[…]     The instant, universal standing ovation said it all. She is just unforgettable with a performance that will be talked about for years to come.”

Friday Night Classics: Pink Martini “The Symphonique Tour”

Friday 14 October 2011 at 7.30pm

Symphony Hall, Birmingham +44 (0)121-780 3333

Pink Martini draws inspiration from the romantic Hollywood musicals of the 1940s or ’50s… with a more global perspective. At one moment, you feel like you’re in the middle of a samba parade in Rio de Janeiro, and in the next moment, you’re in a French music hall of the 1930s or a palazzo in Napoli. It’s a bit like an urban musical travelogue.”

That’s how Pink Martini’s founder and pianist Thomas Lauderdale describes their unique brand of tuneful eclectic nostalgia. Pink Martini have become a truly international sensation: from multiple engagements with the Los Angeles Philharmonic at the Hollywood Bowl, to opening the Sydney Festival in Australia, to sell-out shows at Carnegie Hall. Sit back for a truly feel-good Friday evening, as this globally popular band joins the CBSO for one night only featuring the songs Amado Mio, Sympathique, Malagueña, Bolero, Brasil and more!

“Pink Martini are on a mission to bring back romance and beauty.”(The Telegraph)

“A mix of the exotic and the nostalgic” (Sunday Times)

Listen to Pink Martini (with guest singer Storm Large) below.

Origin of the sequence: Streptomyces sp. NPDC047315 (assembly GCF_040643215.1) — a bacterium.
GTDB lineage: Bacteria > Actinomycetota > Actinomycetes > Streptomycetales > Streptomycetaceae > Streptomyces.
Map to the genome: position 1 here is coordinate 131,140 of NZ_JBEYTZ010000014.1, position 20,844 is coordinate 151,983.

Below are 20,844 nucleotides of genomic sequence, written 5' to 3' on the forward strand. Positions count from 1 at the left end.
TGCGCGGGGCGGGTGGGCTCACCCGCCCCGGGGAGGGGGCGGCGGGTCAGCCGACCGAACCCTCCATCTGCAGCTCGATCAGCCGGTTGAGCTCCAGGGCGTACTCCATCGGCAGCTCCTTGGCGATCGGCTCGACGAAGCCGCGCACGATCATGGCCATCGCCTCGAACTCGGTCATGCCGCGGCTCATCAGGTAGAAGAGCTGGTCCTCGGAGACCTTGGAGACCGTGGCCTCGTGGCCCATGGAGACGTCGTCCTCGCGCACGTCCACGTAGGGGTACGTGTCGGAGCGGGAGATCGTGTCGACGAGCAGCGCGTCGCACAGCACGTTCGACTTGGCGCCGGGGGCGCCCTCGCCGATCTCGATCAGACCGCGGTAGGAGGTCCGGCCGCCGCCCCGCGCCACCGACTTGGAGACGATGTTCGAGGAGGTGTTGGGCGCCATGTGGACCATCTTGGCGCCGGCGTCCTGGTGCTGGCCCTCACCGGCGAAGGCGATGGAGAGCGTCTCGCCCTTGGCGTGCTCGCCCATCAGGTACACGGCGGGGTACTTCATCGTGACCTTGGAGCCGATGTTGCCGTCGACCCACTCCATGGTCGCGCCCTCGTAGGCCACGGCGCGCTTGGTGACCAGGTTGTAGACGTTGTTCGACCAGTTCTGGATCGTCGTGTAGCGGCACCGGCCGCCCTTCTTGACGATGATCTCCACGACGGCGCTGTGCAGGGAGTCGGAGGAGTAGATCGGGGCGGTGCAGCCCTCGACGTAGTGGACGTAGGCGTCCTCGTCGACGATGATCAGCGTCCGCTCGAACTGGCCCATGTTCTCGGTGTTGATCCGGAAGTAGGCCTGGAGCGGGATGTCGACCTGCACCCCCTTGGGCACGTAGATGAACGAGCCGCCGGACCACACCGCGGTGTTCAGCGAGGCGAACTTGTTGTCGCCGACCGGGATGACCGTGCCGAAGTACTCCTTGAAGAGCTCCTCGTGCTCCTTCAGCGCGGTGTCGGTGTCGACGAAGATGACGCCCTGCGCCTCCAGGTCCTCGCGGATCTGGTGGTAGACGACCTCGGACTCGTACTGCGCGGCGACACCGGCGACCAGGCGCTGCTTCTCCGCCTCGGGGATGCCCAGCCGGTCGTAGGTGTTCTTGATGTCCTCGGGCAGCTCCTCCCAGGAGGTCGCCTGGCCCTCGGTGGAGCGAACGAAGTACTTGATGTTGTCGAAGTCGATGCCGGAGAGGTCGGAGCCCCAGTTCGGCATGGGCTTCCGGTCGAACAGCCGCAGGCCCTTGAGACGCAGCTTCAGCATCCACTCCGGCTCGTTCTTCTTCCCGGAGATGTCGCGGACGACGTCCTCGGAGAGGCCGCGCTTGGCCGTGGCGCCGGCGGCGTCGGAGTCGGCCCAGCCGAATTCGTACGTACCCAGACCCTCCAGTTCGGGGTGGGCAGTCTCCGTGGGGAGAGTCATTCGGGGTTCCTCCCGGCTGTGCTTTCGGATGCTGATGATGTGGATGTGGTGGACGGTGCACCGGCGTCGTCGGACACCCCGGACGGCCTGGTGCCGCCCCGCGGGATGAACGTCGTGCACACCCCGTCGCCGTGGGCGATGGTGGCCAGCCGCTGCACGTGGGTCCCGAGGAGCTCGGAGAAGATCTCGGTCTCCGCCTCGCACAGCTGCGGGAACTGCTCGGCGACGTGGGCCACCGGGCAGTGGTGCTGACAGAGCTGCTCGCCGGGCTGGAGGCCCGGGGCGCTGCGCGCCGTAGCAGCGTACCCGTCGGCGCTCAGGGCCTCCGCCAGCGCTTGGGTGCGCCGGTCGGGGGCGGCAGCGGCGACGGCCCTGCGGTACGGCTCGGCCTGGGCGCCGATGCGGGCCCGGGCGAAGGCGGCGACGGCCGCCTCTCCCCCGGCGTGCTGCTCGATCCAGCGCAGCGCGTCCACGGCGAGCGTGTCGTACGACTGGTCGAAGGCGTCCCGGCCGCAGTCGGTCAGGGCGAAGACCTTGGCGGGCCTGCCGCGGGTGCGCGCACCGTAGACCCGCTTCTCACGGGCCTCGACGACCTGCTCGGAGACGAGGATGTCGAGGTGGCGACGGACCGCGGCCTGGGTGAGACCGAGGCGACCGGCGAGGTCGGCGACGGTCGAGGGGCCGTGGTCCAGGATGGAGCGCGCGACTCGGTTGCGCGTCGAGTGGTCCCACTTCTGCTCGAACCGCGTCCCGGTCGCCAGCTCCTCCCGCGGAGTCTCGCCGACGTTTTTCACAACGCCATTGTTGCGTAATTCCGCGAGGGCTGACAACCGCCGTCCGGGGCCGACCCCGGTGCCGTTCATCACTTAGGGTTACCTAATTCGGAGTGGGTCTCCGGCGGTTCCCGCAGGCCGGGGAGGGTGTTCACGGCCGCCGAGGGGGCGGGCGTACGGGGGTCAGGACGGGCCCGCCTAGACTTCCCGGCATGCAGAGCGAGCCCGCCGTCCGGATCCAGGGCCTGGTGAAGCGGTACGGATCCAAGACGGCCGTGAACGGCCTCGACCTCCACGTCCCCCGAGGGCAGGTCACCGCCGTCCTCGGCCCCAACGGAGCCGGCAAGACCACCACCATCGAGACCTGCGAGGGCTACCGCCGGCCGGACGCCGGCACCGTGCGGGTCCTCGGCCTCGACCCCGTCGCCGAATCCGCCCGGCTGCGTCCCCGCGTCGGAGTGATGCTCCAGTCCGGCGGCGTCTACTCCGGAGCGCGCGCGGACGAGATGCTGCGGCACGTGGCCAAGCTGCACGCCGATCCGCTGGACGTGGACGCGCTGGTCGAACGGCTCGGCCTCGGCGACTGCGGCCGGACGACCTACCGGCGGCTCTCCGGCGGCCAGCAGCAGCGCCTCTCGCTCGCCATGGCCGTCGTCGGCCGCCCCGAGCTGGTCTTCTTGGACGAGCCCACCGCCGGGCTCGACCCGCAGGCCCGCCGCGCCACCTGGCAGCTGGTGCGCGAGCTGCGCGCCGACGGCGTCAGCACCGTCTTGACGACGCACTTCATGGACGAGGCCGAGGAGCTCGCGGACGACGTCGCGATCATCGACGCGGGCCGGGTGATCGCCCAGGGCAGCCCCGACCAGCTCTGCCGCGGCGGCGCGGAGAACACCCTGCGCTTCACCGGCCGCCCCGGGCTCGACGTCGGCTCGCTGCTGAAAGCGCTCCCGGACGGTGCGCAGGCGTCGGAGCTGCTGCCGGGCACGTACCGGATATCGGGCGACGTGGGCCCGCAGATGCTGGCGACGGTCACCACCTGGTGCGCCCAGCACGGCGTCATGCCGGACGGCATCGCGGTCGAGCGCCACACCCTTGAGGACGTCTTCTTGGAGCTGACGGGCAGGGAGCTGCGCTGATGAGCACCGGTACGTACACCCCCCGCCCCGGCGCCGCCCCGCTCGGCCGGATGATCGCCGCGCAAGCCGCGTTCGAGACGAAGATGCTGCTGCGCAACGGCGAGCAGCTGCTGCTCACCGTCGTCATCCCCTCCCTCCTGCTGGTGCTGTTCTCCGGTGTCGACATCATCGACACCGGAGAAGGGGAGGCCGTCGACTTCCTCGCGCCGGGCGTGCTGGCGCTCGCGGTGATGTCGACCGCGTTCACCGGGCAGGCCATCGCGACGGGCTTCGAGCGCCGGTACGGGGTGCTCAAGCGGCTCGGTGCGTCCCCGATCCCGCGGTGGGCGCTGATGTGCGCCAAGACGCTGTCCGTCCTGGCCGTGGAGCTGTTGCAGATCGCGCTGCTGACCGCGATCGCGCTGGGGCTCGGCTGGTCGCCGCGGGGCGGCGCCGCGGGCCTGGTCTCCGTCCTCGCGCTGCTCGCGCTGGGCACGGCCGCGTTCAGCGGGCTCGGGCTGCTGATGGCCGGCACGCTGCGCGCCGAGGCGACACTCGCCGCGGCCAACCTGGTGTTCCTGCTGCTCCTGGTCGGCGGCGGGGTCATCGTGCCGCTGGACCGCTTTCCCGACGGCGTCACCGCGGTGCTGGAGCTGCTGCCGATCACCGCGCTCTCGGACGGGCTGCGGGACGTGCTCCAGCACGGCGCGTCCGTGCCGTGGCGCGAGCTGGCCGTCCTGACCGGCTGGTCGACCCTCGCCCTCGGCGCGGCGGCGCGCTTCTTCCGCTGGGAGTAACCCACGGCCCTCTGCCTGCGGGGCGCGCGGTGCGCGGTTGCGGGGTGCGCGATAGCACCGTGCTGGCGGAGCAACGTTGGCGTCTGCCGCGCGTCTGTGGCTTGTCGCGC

£10, £17, £24, £29.50, £33, £37, £39.50

Please note that, due to ill health, vocalist China Forbes will be replaced by the fabulous Storm Large for ‘The Symphonique Tour’.

Thomas Lauderdale says of Storm: ‘I always hoped we could find a way to collaborate. She is a brilliant, beautiful, charismatic and seductive star who would give Jayne Mansfield a run for her money. While we are disappointed that China is unable to perform with us, I am delighted be able to introduce Storm Large to European audiences.’

Click here to read more.

Review by Paul Marston, BehindTheArras:

“THIS was an intoxicating concert featuring the remarkable 12-piece American band, Pink Martini, supported by the City of Birmingham Symphony Orchestra and performing music from around the globe.”     […]

[…]     “There were wonderful individual contributions, too, from Gavin Bondy (trumpet), Timothy Nishimoto (vocals and percussion), Nicholas Crosa (violin) and Jeffrey Budin (trombone), but Storm Large (sporting a shoulder-to-shoulder tattoo on her back) was the undoubted star of a great concert.”

Beethoven’s Emperor Concerto

Birmingham International Concert Season 2011/12

Tue 11 Oct 7:30pm  at Symphony Hall

London Philharmonic Orchestra
Yannick Nézet-Séguin conductor
Lars Vogt piano

Beethoven Piano Concerto No 5, Emperor 38’
Schubert Symphony No 9, The Great C major 48’

Sir Simon Rattle described Lars Vogt as “one of the most extraordinary musicians of any age group that I have had the fortune to be associated with.” So he’s the perfect pianist for the splendour of Beethoven’s epic Emperor Concerto. The electric partnership between the LPO and the dynamic Yannick Nézet-Séguin promises an outstanding performance of the first of the two great ninth symphonies featured this season.